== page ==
Organic polymers mimic inorganic semiconductors for plastic electronics


An Iowa State chemist is researching organic polymers that mimic the properties of traditional inorganic semiconductors potentially making 'plastics electronics' applicable in applications like organic solar cells, light-emitting diodes, and thin-film transistors.

Malika Jeffries-EL, an Iowa State assistant professor of chemistry, is working with a variety of benzobisazoles, molecules that are well suited for electrical applications because of their conductivity, or ability to efficiently transport electrons. In addition, the benzobisazoles are stable at high temperatures and can absorb photons.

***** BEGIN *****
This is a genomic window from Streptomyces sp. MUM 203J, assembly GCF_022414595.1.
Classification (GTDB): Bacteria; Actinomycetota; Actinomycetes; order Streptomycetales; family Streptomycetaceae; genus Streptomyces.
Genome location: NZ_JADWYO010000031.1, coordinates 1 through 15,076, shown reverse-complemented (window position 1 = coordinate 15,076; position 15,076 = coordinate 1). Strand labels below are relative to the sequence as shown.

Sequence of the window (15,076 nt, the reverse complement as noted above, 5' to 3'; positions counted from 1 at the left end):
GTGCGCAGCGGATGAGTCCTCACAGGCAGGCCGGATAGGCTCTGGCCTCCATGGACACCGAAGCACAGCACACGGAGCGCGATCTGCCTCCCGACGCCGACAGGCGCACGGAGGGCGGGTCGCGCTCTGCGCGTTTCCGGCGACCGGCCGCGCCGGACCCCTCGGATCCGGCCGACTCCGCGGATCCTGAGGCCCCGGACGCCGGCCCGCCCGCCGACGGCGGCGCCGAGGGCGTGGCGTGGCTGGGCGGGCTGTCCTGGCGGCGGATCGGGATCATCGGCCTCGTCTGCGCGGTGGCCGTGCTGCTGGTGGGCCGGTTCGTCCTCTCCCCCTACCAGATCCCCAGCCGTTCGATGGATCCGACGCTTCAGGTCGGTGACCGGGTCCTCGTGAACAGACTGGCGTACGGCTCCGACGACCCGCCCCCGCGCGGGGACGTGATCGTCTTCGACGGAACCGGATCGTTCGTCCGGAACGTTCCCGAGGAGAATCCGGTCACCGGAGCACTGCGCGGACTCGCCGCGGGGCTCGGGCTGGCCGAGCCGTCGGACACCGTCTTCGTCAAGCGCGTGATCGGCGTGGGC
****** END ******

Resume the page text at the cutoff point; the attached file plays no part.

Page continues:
In the abstract of a presentation Jeffries-EL will present on May 20 at the University of Cincinnati, the professor notes that as a class of materials, polybenzobisazoles "possess many exceptional electronic, optical, and thermal properties and thus are ideally suited for diverse organic semiconducting applications, yet these materials have found limited utility due their lack of solubility in organic solvents."...
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